My London Shoes quest for this week was a bit different from my normal jaunts out, as it was necessary for me to be up and out ‘on the road’ at the crack of dawn, in order to witness the subject matter in all its glory.
The topic in question is actually a place that is up and running at 2am every morning-closing at 7am – but that was just a little too early for an old boy like me, and so I decided to set-off at 5am – still early, but more accommodating to the rail services of “Transport for London”!!!
So – the subject matter this week is “Smithfield Market” –the last surviving historic wholesale market in central London!!
Historically, Smithfield (originally known as Smoothfield), was once a large open space just outside the city walls.
In the 12th Century it was famous for being an area where jousts and tournaments took place. By the late Middle Ages the area had become the most famous livestock market in the country.
There was also a very dark and seedy side to the area, because from the early 13th Century it was one of London’s main sites for the execution for criminals – the most famous probably being old ‘Braveheart’ William Wallace the Scottish hero.
Smithfield was also the location of the notorious “Bartholomew Fair” – an annual ‘public holiday‘ event that was run for 700 years right up until 1855, and comprised of 3 days’ worth of drinking, dancing and debauchery. (sounds a bit like my old Banking career!!)
Because of its size, the land at Smithfield became the ideal site to trade animal livestock – and as a result, sheep, pigs, cattle meat have been bought and sold at Smithfield now for more than 800 years.
Throughout the centuries the Smithfield area became notorious for continual complaints from Londoners about the constant unruly cattle and drunken herdsmen, who would deliberately wind-up the locals and shopkeepers by stampeding cattle through the streets leading to the market – and it is thought that this is where the term ‘like a bull in a china shop’ originates from.
Right up until the early 1850s, live cattle were still being driven to market to be slaughtered on site – causing the streets to be permanently covered with animal blood, guts and entrails.
However, by the mid 1800’s the area was in such a mess that the locals could take no more – and as a result the authorities decided that something had to be done.
In 1866, top City architect Sir Horace Jones was commissioned to design a ‘dead meat’ building to house all the market activity under one roof – and as a result, the Smithfield Market as we know it today was opened in 1868 at a cost of almost £100k.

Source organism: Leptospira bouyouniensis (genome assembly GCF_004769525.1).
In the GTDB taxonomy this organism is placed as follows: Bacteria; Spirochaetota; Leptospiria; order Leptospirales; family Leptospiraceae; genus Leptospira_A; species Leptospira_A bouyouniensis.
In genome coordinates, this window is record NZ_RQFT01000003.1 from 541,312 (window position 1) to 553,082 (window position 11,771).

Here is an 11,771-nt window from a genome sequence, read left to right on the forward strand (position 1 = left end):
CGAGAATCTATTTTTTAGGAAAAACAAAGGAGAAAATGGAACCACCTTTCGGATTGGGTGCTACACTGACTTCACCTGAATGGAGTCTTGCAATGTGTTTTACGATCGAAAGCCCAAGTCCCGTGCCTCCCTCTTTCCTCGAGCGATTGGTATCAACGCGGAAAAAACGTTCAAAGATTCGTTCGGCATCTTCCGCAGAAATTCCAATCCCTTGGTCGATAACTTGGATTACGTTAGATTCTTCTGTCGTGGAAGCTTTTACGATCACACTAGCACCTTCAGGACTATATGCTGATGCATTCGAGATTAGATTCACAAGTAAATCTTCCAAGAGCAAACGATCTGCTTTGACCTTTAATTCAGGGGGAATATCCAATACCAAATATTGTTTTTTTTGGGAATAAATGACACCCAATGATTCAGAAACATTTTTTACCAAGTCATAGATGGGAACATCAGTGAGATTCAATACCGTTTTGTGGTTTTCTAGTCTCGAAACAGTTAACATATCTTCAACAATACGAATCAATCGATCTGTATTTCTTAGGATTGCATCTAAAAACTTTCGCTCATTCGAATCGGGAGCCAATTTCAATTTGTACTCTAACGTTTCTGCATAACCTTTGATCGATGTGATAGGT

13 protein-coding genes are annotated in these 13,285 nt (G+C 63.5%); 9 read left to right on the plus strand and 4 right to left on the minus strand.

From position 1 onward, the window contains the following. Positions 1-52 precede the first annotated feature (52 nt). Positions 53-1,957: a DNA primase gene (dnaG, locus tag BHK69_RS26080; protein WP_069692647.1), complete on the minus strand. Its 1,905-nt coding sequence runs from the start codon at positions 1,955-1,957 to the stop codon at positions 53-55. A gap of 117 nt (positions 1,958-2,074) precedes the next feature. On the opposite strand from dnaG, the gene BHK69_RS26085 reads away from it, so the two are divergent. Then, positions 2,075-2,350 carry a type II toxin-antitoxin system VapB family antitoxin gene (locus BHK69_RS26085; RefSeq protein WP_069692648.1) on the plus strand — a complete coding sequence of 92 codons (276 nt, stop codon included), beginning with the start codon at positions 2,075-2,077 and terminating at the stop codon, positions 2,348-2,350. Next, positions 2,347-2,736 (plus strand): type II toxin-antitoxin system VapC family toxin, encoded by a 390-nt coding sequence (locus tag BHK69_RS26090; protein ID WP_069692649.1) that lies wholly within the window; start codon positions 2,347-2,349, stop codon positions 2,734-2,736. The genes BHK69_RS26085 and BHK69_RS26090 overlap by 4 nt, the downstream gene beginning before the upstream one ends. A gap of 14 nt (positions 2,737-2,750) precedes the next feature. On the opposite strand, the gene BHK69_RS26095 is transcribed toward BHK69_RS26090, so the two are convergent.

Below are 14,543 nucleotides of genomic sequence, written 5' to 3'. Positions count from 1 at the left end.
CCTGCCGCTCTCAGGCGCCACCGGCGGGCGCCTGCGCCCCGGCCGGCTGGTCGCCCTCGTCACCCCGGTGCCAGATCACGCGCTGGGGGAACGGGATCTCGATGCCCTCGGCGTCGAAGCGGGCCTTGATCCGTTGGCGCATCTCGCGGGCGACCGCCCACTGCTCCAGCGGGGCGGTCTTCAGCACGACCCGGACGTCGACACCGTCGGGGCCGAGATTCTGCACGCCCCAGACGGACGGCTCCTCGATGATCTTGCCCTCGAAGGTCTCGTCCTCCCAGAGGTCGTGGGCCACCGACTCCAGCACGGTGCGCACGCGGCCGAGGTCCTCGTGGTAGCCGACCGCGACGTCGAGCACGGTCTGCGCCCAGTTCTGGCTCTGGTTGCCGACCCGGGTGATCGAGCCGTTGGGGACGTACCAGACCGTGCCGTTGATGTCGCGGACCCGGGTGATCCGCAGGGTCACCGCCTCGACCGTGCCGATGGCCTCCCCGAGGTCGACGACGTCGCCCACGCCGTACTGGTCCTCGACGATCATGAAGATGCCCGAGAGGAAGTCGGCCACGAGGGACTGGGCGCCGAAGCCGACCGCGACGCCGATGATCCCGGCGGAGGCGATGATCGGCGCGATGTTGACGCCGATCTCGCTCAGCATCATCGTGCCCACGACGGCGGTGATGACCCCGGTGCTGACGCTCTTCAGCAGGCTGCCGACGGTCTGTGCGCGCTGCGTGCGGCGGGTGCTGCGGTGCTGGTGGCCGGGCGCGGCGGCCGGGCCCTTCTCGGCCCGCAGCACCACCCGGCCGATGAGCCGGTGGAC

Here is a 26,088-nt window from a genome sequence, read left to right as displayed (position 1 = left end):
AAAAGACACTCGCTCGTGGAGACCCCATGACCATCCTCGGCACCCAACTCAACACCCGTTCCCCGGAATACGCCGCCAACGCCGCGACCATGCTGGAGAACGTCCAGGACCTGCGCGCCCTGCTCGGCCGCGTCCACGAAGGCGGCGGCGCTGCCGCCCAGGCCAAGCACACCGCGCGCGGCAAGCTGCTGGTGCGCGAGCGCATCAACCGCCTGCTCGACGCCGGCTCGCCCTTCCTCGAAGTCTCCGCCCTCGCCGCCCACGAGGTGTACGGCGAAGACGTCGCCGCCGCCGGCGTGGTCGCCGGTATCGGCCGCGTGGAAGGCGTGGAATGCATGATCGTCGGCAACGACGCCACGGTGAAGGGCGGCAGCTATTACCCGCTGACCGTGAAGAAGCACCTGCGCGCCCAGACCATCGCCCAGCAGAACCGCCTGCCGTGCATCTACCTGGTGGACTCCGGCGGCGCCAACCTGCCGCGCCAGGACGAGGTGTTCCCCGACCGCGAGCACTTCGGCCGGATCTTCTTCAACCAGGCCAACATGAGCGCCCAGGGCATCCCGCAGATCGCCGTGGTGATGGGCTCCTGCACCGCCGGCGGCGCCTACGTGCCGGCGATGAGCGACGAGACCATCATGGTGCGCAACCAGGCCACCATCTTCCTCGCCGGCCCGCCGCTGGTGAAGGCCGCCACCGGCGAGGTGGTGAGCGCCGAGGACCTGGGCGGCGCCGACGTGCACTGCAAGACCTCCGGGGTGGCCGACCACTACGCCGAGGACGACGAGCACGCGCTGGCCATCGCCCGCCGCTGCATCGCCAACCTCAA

Its distinct architectural design features included a grand central arcade – statues representing London, Edinburgh, Dublin and Liverpool and at the four corners of the building were distinctive octagonal towers with domed roofs.
The operation of the market was so successful that a poultry market was added to the west side of the building in 1873, all in the same architectural style – and this was shortly followed by the construction of further market buildings for general food stuff like vegetables, fruit and fish.
With the introduction and rapid growth of refrigeration and the ability to freeze meat in the late 1880’s and beyond, this then led to the construction of massive cold storage units on the site – and very gradually all the market buildings were equipped to manage the frozen, chilled and fresh meat and poultry trade.
Today Smithfield Market is still London’s largest wholesale meat market, selling around 200,000 tons of meat annually.
Smithfield today houses 23 trading units in its East building and 21 in its West building.
Inside the main market avenue a magnificent war memorial that commemorates the men, women and children of Smithfield who lost their lives in the two world wars. At the end of the WW2, on 8 March 1945, a V2 rocket hit a building on the corner of Charterhouse Street and Farringdon Road directly opposite the General Market, and very sadly 110 people were killed, with many more injured, including women and children – who were simply just queuing up to buy their meat
All the Smithfield Market buildings are now Grade II listed – which happily means that the site and its significant place in London’s history will always be there for future generations to appreciate and respect.
I dedicate this blog to the late great ‘Wag Barlett’, (the father of my buddy Neil Bartlett, who I’ve known since I was 5 yrs old) – Wag spent over 40 years working at Smithfield Market – and if he were around today I’m sure that he would have loved to of provided me with a few of his stories and tales of what everyday life was like, working at Smithfield!!
Now – although the cafes and pubs scattered around Smithfield are open for business from 2am everyday – it was far too early for me to face a beer – and so instead, before heading off home, I popped into one of the 24hr cafes for a ‘cheeky’ cuppa and a delicious ‘saucy’ egg, bacon & sausage muffin.
Hope you enjoy this blog and its accompanying photos.